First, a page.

Renewing the call for prohibiting and eliminating nuclear weapons
By Tim Caughley
The build-up to next month’s five-yearly review of the nuclear non-proliferation treaty (NPT) has already produced a number of headlines and statements of intent. From nations that do not possess nuclear weapons there has been a call to NPT state parties to ‘fill the legal gap for the prohibition and elimination of nuclear weapons’ (Austrian Pledge, 9 December 2014). The initiator of the call, Austria, has noted that while other categories of weapons of mass destruction (WMD) are banned—chemical and biological weapons—nuclear arms are not. For their part, the five state parties to the treaty that still maintain nuclear arsenals (the NPT5) have said that they merely anticipate a ‘consensual, balanced outcome which would do much to enhance [their] continuing efforts to strengthen the NPT’ (NPT5 Joint Statement, 6 February 2015).
More recently, an influential third party has added its views on challenges confronting the NPT regime. Reflecting on commitments in 2009 by the Security Council and the United States and Russian presidents, the head of the International Committee of the Red Cross (ICRC) expressed grave concern that those undertakings were at risk (speech, 18 February 2015). The ICRC president, Peter Maurer, concluded that today’s complex security environment highlights both the challenges and necessity of concerted action to protect humanity from the humanitarian consequences of nuclear weapons:
‘Nuclear weapons’, Maurer continued, ‘are often presented as promoting security, particularly during times of international instability. But weapons that risk catastrophic and irreversible humanitarian consequences cannot seriously be viewed as protecting civilians or humanity as a whole’.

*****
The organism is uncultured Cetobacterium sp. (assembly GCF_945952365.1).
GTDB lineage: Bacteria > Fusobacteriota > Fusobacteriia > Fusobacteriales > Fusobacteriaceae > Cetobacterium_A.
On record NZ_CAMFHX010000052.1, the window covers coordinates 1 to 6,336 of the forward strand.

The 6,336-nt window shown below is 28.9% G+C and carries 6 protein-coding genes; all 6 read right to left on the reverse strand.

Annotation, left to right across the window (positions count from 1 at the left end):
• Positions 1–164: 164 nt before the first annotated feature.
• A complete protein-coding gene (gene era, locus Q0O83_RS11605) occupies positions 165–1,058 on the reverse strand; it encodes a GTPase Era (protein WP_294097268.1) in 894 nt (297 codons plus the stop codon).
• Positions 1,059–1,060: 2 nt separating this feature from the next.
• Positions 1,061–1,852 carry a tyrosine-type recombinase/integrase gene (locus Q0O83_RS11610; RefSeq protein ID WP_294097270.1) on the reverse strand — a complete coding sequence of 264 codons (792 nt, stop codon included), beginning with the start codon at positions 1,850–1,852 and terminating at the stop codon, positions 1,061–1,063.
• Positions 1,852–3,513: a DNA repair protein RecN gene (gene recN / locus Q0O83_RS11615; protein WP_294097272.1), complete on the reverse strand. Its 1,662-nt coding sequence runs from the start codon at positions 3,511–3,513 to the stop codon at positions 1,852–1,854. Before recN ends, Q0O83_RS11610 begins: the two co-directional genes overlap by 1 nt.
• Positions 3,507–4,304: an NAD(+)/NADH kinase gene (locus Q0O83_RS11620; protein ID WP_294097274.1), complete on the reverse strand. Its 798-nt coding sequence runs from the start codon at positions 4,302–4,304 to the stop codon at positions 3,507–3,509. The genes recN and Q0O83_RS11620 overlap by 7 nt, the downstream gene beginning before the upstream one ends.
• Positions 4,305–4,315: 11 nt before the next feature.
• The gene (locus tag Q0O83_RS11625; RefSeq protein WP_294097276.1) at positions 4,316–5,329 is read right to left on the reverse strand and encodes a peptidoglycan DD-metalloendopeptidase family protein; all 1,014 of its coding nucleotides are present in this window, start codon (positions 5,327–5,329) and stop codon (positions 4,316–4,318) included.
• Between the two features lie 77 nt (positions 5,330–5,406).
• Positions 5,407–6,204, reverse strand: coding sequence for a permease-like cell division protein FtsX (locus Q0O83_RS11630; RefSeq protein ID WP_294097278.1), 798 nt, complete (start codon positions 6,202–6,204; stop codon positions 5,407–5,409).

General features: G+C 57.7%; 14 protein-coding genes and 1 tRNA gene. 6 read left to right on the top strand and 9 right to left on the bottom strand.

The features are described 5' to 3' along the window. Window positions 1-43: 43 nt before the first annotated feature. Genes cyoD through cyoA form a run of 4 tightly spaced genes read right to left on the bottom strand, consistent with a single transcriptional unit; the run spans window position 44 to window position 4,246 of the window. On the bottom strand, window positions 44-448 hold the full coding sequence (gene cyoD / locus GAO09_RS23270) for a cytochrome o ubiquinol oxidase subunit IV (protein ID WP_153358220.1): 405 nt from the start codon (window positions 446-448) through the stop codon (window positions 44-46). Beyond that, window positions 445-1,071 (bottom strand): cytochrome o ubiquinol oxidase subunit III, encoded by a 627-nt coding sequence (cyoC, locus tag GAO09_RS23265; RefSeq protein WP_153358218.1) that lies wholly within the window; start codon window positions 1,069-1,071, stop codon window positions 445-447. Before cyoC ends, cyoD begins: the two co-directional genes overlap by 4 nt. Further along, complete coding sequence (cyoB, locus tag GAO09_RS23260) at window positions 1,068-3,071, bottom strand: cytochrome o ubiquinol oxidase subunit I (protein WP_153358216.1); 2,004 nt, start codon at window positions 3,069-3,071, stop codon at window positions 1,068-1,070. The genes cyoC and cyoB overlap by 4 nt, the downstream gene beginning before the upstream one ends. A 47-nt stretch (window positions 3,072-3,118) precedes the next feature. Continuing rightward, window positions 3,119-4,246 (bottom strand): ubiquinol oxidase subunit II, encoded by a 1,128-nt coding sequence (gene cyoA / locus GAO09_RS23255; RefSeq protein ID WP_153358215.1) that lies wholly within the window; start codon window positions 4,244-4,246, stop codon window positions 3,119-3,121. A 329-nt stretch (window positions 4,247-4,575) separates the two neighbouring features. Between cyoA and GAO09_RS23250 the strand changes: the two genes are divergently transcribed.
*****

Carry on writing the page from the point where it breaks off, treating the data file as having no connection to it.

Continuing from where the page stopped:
The ICRC president did not refer directly to the Austrian Pledge. Maurer, however, also observed that nuclear arms ‘are the one weapon of mass destruction on which we are still confronted with a legal gap’. The International Committee implicitly acknowledged efforts made by the NPT5 to advance nuclear disarmament. But in light of the potential humanitarian consequences of nuclear weapons, the ICRC described progress on that front as ‘insufficient’ (a broadly shared view founded in part on evidence of the risks and scale of those consequences tabled at the Vienna conference reviewed earlier on this site).
The question of sufficiency or insufficiency of progress on all three ‘pillars’ of the NPT will be to the fore during the review conference, and is likely to be at its most contested under pillar one on nuclear disarmament. It was agreed without dissent at the previous review conference in 2010 that the 2015 review would ‘take stock [of the 2010 action plan] and consider the next steps for the full implementation of article VI of the NPT’. Part of the stock-take is an assessment of whether the NPT5 have been ‘rapidly moving towards an overall reduction in the global stockpile of all types of nuclear weapons’, diminishing the role and significance of nuclear weapons in all military and security doctrines, reducing the risk of accidental use of nuclear weapons, and discussing policies that could prevent the use of nuclear weapons and contribute to their non-proliferation and disarmament.
In the face of widespread disappointment with the rate of progress by nuclear weapon states in implementing these actions, the NPT5 insist that the action plan is simply ‘a roadmap for long term action’ (emphasis added). This would seem to be at odds with how many others interpret the action plan with its emphasis on ‘action’, as well as its usage of terms such as ‘immediate’, ‘urgent’ and ‘promptly’ which appear no less than 8 times in the 22 actions on nuclear disarmament—actions which are surely central to the NPT5’s recently avowed intention to ‘strengthen’ the NPT.
Increasingly, it is the absence of timelines in the NPT regime that frustrates its implementation and threatens its integrity. It is salutary that in the eyes of the ICRC there is ‘no evidence of negotiations for “rapid reductions” of nuclear weapons and even fewer signs of momentum towards their “total elimination”’. In this regard, the Austrian Pledge’s clarion call to parties to the NPT to identify and pursue effective measures to fill the legal gap for the prohibition and elimination of nuclear weapons is a resounding one.